Situated north of Athens city center, mount Penteli is easily recognizable from afar because of its extensive quarries , looking like wounds which will never heal. The mountain is famous for its flawless white marble, which was used to build the Acropolis and other ancient monuments. Today, the ancient quarries are only used to obtain material for the Acropolis restoration works, although newer ones are still “eating” the mountain’s back side.
Uncontrolled construction and a series of forest fires- including the devastating fires of 2009, which occurred just when the forest was showing the first signs of rebirth after the equally destructive fires of 1995- have caused irreversible damage, erasing all trace of the once densely forested slopes. Somehow, the mountain’s fauna has managed to survive- rabbits, foxes, grouse and several species of smaller birds-, while arguably the best time to visit is in early spring, when the wild flowers are in bloom. During the summer months, withstanding the heat, with hardly any trees offering shade, is literally an endurance test.
12 km from Athens
515 km from Thessaloniki
The fires have not left much in terms of hiking routes. It is, however, possible to follow one of the forest roads by bike or on foot, during the cooler months of the year.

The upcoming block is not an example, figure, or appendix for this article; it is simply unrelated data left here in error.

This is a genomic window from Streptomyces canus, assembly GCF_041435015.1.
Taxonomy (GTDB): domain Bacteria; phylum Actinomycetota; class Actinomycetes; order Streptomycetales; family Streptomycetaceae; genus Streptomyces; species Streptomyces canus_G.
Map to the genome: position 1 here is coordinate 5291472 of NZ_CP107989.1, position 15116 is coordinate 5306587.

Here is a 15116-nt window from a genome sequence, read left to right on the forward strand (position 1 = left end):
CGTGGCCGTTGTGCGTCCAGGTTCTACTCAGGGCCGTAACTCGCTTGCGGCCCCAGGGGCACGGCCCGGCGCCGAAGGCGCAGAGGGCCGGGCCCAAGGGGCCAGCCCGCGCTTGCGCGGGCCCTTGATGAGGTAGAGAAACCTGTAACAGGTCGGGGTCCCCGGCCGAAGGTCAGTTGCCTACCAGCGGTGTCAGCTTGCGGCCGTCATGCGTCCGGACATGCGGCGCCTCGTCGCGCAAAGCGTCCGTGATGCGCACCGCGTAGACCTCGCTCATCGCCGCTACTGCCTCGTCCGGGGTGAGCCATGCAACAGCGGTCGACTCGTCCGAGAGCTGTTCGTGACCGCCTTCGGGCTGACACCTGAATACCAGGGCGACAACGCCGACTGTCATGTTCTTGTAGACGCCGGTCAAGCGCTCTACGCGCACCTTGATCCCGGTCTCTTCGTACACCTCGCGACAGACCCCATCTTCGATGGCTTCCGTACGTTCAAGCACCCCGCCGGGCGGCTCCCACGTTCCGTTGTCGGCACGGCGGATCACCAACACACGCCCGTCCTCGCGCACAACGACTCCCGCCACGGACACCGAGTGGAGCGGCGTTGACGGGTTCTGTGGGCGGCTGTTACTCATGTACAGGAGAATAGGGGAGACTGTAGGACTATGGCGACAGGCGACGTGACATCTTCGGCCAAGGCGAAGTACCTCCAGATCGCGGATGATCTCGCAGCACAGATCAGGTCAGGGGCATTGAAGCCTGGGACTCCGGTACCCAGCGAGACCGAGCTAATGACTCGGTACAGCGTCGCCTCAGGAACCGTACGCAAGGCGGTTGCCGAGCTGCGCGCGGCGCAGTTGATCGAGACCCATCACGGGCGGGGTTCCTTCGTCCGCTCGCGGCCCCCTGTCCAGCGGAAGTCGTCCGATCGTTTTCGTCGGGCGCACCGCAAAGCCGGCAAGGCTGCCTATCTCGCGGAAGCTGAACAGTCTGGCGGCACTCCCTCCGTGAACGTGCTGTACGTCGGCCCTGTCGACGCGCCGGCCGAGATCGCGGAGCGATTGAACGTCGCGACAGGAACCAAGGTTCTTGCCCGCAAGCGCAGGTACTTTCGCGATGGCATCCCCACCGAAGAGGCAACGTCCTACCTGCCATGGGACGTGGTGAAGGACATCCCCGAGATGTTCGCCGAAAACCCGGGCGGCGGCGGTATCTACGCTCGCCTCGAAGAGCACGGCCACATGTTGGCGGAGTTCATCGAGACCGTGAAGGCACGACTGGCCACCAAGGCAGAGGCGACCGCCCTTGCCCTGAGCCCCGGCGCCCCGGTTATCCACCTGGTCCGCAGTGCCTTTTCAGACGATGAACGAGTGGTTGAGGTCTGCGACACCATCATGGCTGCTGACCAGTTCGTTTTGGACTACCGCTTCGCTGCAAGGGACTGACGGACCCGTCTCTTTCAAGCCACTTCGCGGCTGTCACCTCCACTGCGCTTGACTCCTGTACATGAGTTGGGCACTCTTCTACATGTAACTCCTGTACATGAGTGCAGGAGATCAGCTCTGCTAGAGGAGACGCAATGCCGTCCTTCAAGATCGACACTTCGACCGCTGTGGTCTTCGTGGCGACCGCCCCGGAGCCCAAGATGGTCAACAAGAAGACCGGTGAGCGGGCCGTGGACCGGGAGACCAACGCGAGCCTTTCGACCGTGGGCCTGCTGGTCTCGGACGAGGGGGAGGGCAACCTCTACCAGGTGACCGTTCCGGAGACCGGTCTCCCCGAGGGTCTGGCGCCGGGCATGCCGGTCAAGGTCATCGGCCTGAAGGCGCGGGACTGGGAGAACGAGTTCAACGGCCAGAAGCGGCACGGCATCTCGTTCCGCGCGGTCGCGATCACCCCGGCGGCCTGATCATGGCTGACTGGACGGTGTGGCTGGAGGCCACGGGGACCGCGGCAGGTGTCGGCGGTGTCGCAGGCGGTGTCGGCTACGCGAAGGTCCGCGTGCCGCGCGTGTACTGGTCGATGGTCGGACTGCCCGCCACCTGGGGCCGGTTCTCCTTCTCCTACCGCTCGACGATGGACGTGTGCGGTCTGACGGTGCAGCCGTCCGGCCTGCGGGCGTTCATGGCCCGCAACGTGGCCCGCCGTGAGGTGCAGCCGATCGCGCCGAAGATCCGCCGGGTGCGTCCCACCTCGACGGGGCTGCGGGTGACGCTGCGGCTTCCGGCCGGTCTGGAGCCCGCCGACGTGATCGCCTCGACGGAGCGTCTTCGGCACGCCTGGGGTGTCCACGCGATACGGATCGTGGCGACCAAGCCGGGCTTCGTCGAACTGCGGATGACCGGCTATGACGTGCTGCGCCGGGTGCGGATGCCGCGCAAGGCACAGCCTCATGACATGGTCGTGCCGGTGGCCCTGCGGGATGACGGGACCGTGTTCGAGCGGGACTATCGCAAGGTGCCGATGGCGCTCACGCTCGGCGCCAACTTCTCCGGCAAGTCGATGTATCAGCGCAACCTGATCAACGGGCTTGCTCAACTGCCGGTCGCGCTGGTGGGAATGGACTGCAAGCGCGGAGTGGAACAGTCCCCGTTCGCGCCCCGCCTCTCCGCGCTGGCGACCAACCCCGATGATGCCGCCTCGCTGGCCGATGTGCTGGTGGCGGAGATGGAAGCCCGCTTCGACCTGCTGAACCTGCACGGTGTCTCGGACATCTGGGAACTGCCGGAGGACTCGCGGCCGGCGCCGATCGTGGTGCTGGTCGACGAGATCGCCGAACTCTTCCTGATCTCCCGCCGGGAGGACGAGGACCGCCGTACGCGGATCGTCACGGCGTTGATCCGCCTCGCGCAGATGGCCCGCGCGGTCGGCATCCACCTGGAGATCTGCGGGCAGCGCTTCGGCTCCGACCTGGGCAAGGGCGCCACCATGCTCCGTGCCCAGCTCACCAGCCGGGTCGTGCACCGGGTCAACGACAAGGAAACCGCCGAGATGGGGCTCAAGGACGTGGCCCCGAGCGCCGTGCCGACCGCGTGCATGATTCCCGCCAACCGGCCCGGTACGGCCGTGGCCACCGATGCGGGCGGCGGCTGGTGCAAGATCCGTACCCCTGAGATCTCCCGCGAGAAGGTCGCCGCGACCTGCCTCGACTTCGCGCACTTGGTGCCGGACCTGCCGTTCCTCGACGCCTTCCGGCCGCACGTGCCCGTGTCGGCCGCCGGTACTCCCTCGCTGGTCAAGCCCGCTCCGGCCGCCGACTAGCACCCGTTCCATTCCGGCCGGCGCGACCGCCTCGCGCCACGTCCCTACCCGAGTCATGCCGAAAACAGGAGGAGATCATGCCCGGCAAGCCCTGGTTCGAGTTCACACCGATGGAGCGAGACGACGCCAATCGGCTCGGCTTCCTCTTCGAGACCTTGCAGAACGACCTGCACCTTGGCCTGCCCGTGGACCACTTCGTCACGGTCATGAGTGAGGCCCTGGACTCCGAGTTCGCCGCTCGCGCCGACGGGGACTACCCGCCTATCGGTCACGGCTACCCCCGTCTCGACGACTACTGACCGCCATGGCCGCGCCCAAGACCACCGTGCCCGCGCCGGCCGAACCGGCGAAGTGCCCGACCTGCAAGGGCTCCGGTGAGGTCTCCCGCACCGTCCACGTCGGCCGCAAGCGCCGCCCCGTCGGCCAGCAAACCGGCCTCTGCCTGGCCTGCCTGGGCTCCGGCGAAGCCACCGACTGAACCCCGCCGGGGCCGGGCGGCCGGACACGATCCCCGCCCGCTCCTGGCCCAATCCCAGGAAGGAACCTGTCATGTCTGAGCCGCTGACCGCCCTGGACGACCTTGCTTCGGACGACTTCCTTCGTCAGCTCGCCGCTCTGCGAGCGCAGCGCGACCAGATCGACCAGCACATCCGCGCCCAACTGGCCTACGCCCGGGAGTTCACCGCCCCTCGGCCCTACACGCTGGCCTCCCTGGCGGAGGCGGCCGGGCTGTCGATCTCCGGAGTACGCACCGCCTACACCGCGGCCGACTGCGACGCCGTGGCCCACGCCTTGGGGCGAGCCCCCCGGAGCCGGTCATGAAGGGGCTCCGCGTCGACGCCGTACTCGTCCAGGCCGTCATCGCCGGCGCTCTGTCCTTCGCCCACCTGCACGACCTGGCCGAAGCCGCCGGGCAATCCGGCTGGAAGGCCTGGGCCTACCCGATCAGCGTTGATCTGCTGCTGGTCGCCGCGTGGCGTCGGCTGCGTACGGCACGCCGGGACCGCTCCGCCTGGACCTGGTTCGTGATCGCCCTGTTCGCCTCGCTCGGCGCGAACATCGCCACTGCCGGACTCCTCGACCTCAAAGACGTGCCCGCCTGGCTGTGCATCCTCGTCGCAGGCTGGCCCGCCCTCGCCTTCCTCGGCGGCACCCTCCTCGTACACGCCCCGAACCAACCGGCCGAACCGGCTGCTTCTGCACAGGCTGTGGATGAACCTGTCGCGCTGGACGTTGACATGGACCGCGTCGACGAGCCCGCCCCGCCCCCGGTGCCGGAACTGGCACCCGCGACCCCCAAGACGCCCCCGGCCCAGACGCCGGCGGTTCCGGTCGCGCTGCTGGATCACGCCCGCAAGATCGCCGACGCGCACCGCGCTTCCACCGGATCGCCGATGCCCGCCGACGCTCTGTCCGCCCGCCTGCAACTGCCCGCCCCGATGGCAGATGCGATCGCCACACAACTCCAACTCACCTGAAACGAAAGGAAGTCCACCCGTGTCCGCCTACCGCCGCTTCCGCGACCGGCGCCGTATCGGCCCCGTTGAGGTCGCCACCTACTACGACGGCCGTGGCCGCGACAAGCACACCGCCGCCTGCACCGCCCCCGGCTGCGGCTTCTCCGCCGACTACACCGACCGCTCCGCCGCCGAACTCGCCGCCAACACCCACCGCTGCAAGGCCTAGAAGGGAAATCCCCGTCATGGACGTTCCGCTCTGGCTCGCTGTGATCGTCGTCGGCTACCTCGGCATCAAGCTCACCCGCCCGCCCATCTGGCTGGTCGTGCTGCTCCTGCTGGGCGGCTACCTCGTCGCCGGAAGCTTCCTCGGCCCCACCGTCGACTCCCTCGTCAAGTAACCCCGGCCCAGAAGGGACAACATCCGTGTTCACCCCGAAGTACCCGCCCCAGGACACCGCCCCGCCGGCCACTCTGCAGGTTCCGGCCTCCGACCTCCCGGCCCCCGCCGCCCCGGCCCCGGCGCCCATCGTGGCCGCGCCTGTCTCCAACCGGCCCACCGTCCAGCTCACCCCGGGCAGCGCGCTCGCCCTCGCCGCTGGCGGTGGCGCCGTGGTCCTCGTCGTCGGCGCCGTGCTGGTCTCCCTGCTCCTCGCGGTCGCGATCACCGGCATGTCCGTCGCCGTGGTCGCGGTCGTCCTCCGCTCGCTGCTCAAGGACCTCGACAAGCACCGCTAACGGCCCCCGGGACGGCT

In antiquity, so-called Pentelikon Oros was a source of marble, but also a place of worship in antiquity. Nearby Marathon is where the heavily outnumbered Athenian army defeated the Persians in 490 BC. The name of the “marathon” race derives from the legend of Greek runner Pheidippides, who was said to have run from the town of Marathon to Athens, only to die of exhaustion minutes after announcing that the Persians had been defeated.
Davelis cave, once consecrated to Pan and the nymphs, takes its name from the infamous thief Davelis, who was rumored to use it as a hideout.
Ntaveli’s cave is a popular destination among young explorers and those wishing to test their skills at the nearby rock climbing routes- most of which are quite challenging and recommended for the inexperienced. Marathonas’ artificial lake, situated just behind the mountain, has also been affected by the fire but remains a scenic spot very close to the city center. In the weekends, many Athenians visit the cafeteria by the dam, as well as the area’s taverns.
Not far from here is the tomb of Marathon, site of the legendary battle. The monastery of Penteli, among the richest and largest still functioning monasteries in Greece, was founded in 1578.
author – photographer: Panos Bampaloukas